A Thousand Small Sanities: The Moral Adventure of Liberalism by Adam Gopnik
"Adam Gopnik is one of the greatest thinkers and wordsmiths of our age, and this book may be his most masterful, meaningful, and enjoyable yet. He turns his sweeping intellectual imagination into a conversation with a cross-partisan American longing for a renewal of common life that scarcely knows how to name itself. In an age in which we've connected ourselves with scale but without quality, and fractured communal cohesion in part by forgetting our shared liberal inheritance, this book is essential, redemptive reading."-- Krista Tippett, host, "On Being"
Trick Mirror: Reflections on Self-Delusion by Jia Tolentino
I worship at the altar of Jia Tolentino, who is undoubtedly the sharpest and most incisive cultural critic alive. Jia is a for-real genius, so damn funny it's absurd, and her ability to cut through all the noise to reveal the heart of the matter is unmatched. What a gift to the universe that, in Trick Mirror, one of the subjects is herself. This book is a master class in how to think about the world in 2019." --Samantha Irby, author of We Are Never Meeting in Real Life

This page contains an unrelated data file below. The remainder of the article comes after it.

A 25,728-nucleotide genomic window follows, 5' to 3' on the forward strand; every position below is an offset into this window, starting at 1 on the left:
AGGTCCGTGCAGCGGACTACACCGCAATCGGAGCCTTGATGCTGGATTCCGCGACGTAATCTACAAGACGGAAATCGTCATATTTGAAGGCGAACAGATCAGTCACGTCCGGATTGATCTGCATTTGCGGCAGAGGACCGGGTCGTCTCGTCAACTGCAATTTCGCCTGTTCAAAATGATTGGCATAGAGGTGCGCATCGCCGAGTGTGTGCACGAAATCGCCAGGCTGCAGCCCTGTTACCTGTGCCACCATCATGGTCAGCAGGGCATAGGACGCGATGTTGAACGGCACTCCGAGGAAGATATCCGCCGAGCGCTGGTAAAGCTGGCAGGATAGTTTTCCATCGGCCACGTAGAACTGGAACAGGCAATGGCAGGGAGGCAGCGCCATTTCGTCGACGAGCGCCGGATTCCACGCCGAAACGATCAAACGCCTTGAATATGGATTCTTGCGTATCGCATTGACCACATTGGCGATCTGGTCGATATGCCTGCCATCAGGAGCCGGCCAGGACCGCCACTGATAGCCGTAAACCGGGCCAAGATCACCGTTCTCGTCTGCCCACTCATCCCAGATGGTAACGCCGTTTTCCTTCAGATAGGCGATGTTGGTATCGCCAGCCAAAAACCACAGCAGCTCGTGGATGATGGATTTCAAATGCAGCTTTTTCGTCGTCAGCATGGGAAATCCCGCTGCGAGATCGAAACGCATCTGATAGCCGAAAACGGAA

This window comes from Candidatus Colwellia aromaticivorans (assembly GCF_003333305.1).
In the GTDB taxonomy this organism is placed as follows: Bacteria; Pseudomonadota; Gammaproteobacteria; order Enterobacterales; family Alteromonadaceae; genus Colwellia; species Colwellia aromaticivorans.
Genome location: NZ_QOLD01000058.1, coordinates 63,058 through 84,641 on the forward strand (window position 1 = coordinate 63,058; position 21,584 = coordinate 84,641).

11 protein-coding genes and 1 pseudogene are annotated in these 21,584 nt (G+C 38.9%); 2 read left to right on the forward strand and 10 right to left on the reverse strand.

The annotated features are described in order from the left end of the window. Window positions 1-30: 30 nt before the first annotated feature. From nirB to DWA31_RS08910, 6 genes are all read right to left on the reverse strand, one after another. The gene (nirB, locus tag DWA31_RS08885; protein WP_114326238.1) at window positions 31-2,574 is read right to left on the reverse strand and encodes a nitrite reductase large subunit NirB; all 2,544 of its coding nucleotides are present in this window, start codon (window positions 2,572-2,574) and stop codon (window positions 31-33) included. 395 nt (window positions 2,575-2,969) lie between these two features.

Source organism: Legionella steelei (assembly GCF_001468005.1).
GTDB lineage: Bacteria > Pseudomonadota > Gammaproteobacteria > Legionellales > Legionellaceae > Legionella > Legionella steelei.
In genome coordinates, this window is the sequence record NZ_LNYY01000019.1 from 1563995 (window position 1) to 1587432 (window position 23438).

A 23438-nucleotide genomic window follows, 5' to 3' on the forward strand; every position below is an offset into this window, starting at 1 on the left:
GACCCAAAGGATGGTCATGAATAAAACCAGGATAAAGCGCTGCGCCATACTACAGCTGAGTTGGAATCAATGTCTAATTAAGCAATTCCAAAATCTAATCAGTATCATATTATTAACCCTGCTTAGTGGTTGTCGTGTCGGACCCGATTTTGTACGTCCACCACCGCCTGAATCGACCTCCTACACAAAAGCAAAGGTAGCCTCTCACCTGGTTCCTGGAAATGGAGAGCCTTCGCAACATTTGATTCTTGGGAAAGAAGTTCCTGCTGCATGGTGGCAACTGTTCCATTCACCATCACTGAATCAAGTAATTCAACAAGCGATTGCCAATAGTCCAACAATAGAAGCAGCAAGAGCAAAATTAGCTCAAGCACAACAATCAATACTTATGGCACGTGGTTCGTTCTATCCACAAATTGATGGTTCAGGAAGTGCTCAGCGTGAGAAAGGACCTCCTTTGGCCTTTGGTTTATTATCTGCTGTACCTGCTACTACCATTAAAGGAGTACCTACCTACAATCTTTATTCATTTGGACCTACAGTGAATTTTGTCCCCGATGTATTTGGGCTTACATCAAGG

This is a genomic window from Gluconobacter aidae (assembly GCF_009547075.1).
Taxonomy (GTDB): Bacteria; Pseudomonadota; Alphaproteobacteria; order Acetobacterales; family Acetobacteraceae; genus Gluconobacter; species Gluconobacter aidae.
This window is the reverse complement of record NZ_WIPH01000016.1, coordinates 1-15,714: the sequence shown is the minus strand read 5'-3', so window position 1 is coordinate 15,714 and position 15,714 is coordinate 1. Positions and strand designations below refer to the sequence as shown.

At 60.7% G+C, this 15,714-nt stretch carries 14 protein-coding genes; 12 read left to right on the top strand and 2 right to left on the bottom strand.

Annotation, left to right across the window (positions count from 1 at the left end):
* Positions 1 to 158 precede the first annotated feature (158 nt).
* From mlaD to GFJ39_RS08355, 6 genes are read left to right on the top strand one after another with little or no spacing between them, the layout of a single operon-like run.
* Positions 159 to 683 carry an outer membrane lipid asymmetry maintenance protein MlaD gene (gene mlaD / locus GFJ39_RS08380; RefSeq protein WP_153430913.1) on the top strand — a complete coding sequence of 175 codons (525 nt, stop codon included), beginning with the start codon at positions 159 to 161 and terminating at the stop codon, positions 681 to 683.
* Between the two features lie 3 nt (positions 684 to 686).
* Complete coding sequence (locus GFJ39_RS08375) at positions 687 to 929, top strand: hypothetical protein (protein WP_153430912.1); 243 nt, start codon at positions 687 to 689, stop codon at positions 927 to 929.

Costalegre: A Novel Inspired by Peggy Guggenheim and Her Daughter, Pegeen by Courtney Maum
“Maum’s coming-of-age novel among some of Europe’s elite is heartbreaking in its evocation of a teenage girl whose mother collects artists to save but who ignores the daughter struggling not to drown. Maum captures the language and the intense flux of adolescent lability. She does it so well that readers may feel they’ve intruded on something private.” --Lorraine Berry, Star Tribune
Devil in the Flesh by Raymond Radiguet, translated by A M Sheridan Smith
"This young prodigy of a French writer was so shrewd, so ruthless, glittering and clever, so full of dawning marvel at the ways of the world, so freshly observant, that every page he wrote was a delight." --Fay Weldon
Gods of the Upper Air: How a Circle of Renegade Anthropologists Reinvented Race, Sex, and Gender in the Twentieth Century by Charles King
"A masterful history of a group of maverick thinkers in the early 20th century who aimed to dethrone the eugenicists dominating racial thought. With eugenics ascendant again, King's story is a vital book for our times." --Ibram X. Kendi, author of Stamped from the Beginning: The Definitive History of Racist Ideas in America